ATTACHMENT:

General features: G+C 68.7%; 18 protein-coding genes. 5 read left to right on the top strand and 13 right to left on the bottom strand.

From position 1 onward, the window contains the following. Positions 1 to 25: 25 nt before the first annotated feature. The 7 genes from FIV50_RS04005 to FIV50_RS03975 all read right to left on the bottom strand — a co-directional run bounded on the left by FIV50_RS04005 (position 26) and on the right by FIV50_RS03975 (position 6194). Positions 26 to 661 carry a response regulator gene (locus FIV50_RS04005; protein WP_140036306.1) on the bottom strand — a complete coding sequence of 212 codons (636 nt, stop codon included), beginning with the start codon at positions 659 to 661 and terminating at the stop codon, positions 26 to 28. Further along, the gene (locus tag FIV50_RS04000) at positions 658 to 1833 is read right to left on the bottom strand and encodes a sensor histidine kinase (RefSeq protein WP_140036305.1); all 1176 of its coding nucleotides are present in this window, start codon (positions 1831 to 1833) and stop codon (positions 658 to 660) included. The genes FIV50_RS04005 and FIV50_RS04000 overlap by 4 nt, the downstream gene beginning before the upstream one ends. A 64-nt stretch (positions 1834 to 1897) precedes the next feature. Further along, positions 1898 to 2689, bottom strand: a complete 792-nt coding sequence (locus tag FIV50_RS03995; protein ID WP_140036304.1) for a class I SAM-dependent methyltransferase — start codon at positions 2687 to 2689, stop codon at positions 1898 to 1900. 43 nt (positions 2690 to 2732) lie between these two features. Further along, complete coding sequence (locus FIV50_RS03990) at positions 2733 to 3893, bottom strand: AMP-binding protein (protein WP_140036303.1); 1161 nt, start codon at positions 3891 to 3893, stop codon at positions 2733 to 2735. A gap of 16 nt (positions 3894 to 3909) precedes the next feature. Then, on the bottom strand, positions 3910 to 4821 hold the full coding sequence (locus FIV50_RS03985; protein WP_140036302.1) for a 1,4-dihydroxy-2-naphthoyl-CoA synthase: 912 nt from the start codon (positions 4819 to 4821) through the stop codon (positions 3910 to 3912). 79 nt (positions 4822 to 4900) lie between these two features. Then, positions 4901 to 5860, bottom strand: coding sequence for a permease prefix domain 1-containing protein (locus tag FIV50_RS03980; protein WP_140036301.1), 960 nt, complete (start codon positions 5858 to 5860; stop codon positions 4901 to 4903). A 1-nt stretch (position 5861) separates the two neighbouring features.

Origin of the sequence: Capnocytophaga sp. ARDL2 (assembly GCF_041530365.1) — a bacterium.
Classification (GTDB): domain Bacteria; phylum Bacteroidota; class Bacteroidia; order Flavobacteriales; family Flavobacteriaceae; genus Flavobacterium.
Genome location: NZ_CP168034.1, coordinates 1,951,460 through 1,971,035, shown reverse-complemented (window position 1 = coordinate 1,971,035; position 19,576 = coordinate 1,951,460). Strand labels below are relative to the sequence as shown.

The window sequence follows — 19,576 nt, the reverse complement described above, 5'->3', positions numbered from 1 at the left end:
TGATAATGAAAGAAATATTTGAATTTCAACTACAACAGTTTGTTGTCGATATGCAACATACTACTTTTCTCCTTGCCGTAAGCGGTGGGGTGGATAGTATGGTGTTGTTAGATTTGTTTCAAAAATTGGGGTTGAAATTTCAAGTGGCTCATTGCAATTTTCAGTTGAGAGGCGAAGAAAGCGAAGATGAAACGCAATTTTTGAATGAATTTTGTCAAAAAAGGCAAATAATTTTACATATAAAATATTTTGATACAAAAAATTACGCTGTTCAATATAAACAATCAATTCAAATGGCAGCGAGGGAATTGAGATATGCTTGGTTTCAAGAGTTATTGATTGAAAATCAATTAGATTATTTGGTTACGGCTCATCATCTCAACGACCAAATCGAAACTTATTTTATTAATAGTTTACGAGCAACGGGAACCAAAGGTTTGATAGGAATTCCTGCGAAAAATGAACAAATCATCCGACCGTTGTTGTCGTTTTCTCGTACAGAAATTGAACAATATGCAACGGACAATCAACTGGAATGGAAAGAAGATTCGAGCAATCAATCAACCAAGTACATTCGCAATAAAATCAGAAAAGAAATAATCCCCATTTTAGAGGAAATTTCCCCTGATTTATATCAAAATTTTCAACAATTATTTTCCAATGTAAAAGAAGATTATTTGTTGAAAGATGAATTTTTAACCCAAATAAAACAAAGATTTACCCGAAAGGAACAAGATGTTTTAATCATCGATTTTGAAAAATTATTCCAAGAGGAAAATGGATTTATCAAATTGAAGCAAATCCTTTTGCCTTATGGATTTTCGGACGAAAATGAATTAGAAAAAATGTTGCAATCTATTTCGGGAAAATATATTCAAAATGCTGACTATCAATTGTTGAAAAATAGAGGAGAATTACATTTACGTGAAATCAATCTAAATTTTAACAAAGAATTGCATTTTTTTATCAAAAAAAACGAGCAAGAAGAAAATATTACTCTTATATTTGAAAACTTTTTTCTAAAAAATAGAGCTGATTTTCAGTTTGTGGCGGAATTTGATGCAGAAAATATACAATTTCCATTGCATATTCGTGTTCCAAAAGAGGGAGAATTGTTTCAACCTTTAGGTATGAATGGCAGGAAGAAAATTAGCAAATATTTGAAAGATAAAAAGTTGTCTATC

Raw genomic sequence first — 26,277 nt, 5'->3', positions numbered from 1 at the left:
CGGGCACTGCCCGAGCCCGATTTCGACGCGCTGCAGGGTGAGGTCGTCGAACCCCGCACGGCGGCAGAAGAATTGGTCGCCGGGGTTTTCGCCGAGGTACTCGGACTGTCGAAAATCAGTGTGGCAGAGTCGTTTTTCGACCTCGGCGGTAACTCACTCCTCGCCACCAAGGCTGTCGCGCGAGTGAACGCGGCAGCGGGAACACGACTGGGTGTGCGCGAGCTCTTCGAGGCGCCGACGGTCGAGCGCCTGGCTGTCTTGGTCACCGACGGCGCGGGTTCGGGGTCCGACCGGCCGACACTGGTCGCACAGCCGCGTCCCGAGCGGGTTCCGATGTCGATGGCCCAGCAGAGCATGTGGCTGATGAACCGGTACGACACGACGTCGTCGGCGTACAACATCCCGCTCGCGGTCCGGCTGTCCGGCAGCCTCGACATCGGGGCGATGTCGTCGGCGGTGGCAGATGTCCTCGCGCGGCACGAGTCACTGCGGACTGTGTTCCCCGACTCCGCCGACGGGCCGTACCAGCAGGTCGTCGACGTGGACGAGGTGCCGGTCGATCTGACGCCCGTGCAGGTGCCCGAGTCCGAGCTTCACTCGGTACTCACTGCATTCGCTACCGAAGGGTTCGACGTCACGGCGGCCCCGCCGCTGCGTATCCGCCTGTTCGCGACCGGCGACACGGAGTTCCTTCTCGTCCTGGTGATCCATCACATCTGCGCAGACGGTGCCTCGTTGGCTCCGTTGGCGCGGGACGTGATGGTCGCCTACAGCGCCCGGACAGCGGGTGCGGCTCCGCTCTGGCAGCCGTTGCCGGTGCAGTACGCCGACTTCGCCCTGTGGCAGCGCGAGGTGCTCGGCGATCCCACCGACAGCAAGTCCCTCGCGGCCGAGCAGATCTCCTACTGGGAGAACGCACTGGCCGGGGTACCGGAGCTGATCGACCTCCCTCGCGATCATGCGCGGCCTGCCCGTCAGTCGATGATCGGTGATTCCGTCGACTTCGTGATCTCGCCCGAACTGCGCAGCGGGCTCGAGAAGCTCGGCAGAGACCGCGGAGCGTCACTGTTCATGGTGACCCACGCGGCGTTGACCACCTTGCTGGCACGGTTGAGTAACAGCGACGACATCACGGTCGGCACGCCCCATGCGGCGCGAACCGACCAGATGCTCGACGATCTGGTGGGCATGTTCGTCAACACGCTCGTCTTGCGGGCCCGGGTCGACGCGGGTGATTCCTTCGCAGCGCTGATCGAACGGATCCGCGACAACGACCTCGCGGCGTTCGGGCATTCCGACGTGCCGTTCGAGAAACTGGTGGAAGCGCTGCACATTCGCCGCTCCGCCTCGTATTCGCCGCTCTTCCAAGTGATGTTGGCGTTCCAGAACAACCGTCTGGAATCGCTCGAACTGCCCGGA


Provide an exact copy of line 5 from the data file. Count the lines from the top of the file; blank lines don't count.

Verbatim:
Genome location: NZ_CP168034.1, coordinates 1,951,460 through 1,971,035, shown reverse-complemented (window position 1 = coordinate 1,971,035; position 19,576 = coordinate 1,951,460). Strand labels below are relative to the sequence as shown.